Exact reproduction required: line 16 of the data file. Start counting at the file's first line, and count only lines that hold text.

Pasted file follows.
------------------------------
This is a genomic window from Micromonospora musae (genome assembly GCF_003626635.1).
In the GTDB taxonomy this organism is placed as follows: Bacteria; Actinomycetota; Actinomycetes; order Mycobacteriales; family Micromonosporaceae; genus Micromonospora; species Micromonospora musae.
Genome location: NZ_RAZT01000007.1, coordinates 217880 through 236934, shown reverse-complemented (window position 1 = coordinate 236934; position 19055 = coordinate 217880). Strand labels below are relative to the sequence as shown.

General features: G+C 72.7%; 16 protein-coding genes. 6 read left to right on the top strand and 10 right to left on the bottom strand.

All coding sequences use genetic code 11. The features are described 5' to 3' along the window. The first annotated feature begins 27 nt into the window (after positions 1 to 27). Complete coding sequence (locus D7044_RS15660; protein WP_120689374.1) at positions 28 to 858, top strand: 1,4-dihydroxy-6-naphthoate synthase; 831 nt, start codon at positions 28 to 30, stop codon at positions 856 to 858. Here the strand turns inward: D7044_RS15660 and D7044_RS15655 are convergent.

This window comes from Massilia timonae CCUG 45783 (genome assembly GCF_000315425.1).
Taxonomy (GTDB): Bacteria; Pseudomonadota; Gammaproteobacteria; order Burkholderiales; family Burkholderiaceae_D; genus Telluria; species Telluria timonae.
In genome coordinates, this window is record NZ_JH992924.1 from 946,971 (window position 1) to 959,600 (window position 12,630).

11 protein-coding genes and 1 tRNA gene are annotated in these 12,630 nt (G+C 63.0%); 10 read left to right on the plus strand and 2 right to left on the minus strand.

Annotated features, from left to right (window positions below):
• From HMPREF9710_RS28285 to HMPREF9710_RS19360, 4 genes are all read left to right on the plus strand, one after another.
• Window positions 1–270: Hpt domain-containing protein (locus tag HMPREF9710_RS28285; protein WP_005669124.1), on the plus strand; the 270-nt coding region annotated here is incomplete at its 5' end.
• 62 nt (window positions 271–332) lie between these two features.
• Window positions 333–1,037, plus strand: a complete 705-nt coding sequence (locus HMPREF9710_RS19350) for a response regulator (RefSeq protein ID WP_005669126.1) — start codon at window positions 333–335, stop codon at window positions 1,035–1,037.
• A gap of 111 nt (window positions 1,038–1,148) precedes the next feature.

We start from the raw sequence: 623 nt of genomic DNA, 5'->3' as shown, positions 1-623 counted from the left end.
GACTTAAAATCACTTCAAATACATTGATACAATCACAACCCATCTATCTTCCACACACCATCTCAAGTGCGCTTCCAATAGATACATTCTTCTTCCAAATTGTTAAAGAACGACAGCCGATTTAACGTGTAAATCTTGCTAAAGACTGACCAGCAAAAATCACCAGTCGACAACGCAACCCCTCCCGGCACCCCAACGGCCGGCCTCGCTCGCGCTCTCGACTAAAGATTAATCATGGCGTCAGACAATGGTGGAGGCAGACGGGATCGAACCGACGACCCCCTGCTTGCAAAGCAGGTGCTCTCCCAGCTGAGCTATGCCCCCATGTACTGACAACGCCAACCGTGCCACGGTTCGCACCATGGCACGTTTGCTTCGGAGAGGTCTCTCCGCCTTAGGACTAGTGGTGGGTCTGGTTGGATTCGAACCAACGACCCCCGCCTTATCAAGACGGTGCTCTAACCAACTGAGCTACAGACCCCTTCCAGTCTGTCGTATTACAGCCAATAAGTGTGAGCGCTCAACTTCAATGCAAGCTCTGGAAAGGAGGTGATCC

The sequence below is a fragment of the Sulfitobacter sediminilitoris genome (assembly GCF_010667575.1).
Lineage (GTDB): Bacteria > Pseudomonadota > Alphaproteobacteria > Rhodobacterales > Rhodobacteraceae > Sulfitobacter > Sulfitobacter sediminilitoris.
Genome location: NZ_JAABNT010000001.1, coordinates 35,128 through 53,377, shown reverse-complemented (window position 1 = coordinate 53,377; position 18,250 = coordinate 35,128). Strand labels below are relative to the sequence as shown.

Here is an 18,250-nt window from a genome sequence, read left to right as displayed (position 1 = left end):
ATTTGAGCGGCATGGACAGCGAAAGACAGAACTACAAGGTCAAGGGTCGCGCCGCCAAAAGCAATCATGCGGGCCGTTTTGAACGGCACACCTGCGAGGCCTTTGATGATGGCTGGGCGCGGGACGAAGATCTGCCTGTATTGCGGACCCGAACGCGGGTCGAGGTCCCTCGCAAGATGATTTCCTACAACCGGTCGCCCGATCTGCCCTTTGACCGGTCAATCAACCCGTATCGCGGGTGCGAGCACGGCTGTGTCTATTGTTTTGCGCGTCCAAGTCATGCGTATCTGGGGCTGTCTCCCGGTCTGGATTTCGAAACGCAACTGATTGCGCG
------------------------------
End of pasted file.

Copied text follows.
We start from the raw sequence: 623 nt of genomic DNA, 5'->3' as shown, positions 1-623 counted from the left end.